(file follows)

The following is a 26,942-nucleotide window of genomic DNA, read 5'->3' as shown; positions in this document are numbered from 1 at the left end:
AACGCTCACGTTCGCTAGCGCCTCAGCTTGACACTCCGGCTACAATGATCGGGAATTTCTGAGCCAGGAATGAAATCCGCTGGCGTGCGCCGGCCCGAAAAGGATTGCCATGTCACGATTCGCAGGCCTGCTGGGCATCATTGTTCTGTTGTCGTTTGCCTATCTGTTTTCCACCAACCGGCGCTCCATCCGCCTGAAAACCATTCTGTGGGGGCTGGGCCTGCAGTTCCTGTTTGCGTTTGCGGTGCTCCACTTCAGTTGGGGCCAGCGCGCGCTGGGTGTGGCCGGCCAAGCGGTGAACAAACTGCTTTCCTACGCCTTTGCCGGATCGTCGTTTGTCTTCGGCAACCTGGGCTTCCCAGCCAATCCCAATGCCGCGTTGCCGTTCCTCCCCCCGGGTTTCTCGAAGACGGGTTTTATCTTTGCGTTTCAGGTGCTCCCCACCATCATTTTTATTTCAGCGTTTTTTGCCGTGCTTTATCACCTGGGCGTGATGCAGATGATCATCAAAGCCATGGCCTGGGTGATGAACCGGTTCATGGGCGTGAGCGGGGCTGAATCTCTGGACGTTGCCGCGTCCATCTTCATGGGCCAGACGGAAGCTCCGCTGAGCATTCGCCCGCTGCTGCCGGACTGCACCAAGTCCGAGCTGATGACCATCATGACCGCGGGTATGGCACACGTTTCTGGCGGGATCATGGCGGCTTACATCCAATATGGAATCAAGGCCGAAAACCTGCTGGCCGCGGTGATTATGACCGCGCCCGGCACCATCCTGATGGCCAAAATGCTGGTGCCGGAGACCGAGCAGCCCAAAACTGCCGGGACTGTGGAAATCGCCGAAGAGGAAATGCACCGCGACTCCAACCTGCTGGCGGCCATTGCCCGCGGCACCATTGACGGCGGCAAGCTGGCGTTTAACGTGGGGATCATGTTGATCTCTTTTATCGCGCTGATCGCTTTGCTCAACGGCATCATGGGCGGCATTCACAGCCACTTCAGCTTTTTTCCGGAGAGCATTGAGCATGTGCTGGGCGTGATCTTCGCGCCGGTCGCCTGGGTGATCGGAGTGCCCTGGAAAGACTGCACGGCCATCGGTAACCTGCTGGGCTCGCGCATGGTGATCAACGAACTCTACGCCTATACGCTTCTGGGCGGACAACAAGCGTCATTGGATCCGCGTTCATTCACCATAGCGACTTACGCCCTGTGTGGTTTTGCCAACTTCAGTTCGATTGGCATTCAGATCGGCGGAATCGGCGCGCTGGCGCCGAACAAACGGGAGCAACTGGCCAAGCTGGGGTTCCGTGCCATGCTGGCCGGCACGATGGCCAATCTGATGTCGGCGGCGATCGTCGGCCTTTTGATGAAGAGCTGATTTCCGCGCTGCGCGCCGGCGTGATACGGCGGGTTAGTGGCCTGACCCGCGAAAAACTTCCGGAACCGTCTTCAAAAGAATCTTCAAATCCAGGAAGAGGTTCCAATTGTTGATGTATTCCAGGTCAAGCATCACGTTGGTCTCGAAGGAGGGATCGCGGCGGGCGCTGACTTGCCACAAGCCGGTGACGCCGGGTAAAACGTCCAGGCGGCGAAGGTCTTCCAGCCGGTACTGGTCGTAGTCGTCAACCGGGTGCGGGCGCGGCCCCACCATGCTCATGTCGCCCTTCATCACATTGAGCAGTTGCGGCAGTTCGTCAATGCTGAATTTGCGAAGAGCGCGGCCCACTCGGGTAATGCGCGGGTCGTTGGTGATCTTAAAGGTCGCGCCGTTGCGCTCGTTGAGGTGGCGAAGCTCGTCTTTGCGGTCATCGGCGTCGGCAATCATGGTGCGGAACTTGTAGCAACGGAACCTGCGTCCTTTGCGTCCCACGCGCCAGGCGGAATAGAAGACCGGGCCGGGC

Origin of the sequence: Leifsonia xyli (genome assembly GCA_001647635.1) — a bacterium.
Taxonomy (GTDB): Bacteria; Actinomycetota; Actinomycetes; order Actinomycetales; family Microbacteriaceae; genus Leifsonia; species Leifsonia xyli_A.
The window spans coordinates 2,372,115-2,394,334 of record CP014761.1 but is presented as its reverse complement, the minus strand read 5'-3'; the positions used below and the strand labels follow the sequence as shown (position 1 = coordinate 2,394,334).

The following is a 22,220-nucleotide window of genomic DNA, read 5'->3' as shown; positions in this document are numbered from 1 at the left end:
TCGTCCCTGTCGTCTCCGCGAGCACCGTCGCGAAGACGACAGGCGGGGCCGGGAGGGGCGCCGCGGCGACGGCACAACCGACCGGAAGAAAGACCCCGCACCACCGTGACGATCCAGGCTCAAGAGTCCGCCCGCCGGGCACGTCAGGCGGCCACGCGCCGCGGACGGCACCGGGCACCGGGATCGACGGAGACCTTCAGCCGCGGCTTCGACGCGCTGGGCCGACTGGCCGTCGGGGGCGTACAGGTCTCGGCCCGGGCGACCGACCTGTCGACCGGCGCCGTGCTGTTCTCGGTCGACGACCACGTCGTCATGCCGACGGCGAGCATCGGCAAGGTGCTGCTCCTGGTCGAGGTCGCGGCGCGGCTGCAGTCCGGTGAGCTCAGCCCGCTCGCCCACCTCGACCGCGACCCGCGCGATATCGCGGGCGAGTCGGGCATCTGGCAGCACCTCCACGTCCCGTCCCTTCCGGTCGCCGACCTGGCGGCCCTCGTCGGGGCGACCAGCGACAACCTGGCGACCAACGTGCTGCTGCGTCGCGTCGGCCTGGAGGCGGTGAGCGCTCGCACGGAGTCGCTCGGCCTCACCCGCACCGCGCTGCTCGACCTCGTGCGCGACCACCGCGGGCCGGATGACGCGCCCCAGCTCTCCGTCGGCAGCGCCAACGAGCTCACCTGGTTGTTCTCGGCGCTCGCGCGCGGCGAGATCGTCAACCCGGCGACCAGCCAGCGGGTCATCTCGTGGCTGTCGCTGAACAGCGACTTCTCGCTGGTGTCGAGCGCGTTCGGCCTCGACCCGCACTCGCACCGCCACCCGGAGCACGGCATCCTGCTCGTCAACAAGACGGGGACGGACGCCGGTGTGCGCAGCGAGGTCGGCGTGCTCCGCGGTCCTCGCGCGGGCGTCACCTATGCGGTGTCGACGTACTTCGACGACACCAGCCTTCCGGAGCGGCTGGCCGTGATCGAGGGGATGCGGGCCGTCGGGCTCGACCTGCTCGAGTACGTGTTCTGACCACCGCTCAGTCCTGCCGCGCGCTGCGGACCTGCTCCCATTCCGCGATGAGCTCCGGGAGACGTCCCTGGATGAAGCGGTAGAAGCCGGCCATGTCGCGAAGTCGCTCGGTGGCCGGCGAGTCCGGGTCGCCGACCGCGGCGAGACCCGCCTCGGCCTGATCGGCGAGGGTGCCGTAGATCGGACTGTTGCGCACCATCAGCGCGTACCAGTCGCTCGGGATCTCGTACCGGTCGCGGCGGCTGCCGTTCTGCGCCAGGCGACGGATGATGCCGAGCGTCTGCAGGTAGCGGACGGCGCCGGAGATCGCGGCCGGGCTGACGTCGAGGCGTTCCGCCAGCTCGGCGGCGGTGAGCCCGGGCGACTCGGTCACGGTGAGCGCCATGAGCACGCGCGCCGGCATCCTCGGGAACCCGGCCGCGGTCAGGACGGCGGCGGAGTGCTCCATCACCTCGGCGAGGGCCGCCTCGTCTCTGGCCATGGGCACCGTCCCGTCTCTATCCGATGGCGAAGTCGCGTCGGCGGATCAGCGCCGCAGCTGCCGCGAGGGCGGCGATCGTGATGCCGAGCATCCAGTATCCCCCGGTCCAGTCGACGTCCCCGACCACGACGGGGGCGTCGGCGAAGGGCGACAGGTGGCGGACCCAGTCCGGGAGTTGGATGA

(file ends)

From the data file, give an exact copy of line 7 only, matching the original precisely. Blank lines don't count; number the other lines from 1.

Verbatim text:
TCGTCCCTGTCGTCTCCGCGAGCACCGTCGCGAAGACGACAGGCGGGGCCGGGAGGGGCGCCGCGGCGACGGCACAACCGACCGGAAGAAAGACCCCGCACCACCGTGACGATCCAGGCTCAAGAGTCCGCCCGCCGGGCACGTCAGGCGGCCACGCGCCGCGGACGGCACCGGGCACCGGGATCGACGGAGACCTTCAGCCGCGGCTTCGACGCGCTGGGCCGACTGGCCGTCGGGGGCGTACAGGTCTCGGCCCGGGCGACCGACCTGTCGACCGGCGCCGTGCTGTTCTCGGTCGACGACCACGTCGTCATGCCGACGGCGAGCATCGGCAAGGTGCTGCTCCTGGTCGAGGTCGCGGCGCGGCTGCAGTCCGGTGAGCTCAGCCCGCTCGCCCACCTCGACCGCGACCCGCGCGATATCGCGGGCGAGTCGGGCATCTGGCAGCACCTCCACGTCCCGTCCCTTCCGGTCGCCGACCTGGCGGCCCTCGTCGGGGCGACCAGCGACAACCTGGCGACCAACGTGCTGCTGCGTCGCGTCGGCCTGGAGGCGGTGAGCGCTCGCACGGAGTCGCTCGGCCTCACCCGCACCGCGCTGCTCGACCTCGTGCGCGACCACCGCGGGCCGGATGACGCGCCCCAGCTCTCCGTCGGCAGCGCCAACGAGCTCACCTGGTTGTTCTCGGCGCTCGCGCGCGGCGAGATCGTCAACCCGGCGACCAGCCAGCGGGTCATCTCGTGGCTGTCGCTGAACAGCGACTTCTCGCTGGTGTCGAGCGCGTTCGGCCTCGACCCGCACTCGCACCGCCACCCGGAGCACGGCATCCTGCTCGTCAACAAGACGGGGACGGACGCCGGTGTGCGCAGCGAGGTCGGCGTGCTCCGCGGTCCTCGCGCGGGCGTCACCTATGCGGTGTCGACGTACTTCGACGACACCAGCCTTCCGGAGCGGCTGGCCGTGATCGAGGGGATGCGGGCCGTCGGGCTCGACCTGCTCGAGTACGTGTTCTGACCACCGCTCAGTCCTGCCGCGCGCTGCGGACCTGCTCCCATTCCGCGATGAGCTCCGGGAGACGTCCCTGGATGAAGCGGTAGAAGCCGGCCATGTCGCGAAGTCGCTCGGTGGCCGGCGAGTCCGGGTCGCCGACCGCGGCGAGACCCGCCTCGGCCTGATCGGCGAGGGTGCCGTAGATCGGACTGTTGCGCACCATCAGCGCGTACCAGTCGCTCGGGATCTCGTACCGGTCGCGGCGGCTGCCGTTCTGCGCCAGGCGACGGATGATGCCGAGCGTCTGCAGGTAGCGGACGGCGCCGGAGATCGCGGCCGGGCTGACGTCGAGGCGTTCCGCCAGCTCGGCGGCGGTGAGCCCGGGCGACTCGGTCACGGTGAGCGCCATGAGCACGCGCGCCGGCATCCTCGGGAACCCGGCCGCGGTCAGGACGGCGGCGGAGTGCTCCATCACCTCGGCGAGGGCCGCCTCGTCTCTGGCCATGGGCACCGTCCCGTCTCTATCCGATGGCGAAGTCGCGTCGGCGGATCAGCGCCGCAGCTGCCGCGAGGGCGGCGATCGTGATGCCGAGCATCCAGTATCCCCCGGTCCAGTCGACGTCCCCGACCACGACGGGGGCGTCGGCGAAGGGCGACAGGTGGCGGACCCAGTCCGGGAGTTGGATGA